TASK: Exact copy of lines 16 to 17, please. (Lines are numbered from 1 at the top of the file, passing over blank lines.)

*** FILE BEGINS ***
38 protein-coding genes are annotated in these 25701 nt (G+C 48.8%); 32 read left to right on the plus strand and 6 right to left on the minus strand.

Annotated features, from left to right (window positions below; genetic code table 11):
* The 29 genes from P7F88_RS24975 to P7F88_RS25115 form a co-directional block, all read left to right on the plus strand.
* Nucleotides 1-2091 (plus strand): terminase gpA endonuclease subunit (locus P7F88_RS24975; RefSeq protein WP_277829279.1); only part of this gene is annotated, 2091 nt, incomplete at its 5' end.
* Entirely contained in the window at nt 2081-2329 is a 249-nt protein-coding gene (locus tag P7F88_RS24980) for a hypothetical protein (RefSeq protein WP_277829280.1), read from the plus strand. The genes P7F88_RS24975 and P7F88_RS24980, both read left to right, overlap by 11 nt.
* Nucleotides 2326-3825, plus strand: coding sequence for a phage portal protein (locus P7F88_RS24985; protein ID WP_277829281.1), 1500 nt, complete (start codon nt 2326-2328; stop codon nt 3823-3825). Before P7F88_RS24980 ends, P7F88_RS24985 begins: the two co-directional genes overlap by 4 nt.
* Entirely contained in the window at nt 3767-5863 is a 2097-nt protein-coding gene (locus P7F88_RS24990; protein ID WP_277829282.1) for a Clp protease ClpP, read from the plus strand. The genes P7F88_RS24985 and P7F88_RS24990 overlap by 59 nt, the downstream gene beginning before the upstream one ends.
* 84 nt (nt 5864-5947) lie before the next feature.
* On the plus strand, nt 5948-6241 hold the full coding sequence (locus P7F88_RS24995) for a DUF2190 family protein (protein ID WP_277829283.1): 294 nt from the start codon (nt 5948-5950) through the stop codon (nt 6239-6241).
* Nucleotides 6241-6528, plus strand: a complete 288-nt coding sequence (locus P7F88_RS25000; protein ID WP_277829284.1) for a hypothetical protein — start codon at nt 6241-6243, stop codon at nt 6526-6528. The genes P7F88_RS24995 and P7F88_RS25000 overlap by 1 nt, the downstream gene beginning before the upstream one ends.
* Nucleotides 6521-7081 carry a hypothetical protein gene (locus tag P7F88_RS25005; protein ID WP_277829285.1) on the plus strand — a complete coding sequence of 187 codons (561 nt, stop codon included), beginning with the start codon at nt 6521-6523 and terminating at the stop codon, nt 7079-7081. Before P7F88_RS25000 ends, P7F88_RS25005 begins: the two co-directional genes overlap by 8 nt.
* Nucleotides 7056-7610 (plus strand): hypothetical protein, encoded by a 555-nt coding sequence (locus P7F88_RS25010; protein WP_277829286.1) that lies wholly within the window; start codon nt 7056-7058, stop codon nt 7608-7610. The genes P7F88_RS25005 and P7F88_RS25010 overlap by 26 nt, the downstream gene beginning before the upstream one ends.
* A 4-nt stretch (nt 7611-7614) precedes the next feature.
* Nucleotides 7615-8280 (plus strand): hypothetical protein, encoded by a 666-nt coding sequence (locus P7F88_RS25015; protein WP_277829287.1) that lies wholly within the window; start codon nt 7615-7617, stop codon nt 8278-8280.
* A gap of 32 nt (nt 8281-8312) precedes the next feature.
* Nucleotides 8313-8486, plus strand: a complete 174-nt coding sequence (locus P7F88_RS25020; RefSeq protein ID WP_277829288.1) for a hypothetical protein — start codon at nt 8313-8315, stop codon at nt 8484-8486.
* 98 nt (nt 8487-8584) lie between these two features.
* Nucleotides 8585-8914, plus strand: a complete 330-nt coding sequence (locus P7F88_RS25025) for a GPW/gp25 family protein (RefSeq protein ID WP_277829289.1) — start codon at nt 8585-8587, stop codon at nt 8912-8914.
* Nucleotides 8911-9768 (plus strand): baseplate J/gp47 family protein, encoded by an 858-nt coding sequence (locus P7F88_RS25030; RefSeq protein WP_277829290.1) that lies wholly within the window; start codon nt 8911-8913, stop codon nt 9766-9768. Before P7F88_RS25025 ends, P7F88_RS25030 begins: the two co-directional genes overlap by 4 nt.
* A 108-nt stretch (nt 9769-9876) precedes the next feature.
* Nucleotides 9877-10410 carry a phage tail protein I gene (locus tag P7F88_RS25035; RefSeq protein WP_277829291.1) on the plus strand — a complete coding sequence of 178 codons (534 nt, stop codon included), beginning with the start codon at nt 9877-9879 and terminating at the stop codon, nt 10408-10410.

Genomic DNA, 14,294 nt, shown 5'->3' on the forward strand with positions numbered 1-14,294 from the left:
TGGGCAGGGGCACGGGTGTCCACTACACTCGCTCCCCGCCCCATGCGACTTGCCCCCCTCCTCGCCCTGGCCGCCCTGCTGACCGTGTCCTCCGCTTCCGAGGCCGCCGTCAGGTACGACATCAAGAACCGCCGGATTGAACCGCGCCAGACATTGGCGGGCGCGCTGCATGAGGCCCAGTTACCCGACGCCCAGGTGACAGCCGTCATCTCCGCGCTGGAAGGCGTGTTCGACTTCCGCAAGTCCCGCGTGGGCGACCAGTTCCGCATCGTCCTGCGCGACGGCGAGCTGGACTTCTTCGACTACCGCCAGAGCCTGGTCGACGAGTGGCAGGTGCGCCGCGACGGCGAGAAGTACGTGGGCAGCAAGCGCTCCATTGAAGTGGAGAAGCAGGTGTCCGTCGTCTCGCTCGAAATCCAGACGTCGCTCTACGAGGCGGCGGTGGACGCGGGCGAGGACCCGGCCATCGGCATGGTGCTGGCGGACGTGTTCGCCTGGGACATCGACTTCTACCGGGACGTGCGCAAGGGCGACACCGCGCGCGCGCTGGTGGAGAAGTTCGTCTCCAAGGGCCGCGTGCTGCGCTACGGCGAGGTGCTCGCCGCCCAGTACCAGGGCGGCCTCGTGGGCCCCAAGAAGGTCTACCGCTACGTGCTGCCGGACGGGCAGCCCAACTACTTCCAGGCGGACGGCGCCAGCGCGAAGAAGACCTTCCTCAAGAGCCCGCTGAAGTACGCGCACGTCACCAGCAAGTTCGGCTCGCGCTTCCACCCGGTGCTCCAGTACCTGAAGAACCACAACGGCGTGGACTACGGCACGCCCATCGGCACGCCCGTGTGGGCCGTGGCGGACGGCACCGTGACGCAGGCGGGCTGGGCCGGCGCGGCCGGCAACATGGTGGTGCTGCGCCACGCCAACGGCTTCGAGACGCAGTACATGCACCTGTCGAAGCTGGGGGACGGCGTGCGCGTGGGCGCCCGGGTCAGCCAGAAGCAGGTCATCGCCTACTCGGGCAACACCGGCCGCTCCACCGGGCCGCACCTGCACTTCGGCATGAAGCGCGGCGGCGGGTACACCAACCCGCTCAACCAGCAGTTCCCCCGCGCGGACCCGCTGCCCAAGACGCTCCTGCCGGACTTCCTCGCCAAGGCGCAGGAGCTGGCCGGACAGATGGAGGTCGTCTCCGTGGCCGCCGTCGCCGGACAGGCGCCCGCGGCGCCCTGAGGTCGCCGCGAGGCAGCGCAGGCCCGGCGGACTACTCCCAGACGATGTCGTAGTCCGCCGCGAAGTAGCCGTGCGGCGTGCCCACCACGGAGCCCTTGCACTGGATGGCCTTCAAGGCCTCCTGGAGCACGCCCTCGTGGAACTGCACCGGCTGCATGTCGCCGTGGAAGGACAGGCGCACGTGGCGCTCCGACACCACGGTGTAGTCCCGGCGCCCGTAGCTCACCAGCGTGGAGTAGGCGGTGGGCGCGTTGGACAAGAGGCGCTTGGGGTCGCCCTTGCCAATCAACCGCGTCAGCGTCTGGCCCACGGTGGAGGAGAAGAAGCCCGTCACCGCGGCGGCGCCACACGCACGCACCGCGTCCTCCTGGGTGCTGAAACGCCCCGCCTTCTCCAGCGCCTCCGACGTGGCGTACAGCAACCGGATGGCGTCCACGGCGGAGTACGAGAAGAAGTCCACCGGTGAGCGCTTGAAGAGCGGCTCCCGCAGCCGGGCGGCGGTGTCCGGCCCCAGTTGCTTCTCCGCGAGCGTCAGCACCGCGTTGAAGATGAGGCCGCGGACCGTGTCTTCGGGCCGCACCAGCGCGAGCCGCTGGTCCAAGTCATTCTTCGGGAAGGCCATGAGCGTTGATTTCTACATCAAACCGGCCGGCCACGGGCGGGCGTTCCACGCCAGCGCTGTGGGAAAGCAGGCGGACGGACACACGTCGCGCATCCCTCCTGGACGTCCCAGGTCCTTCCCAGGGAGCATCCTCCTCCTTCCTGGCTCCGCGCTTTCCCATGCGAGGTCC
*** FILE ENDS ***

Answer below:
* Nucleotides 8313-8486, plus strand: a complete 174-nt coding sequence (locus P7F88_RS25020; RefSeq protein ID WP_277829288.1) for a hypothetical protein — start codon at nt 8313-8315, stop codon at nt 8484-8486.
* 98 nt (nt 8487-8584) lie between these two features.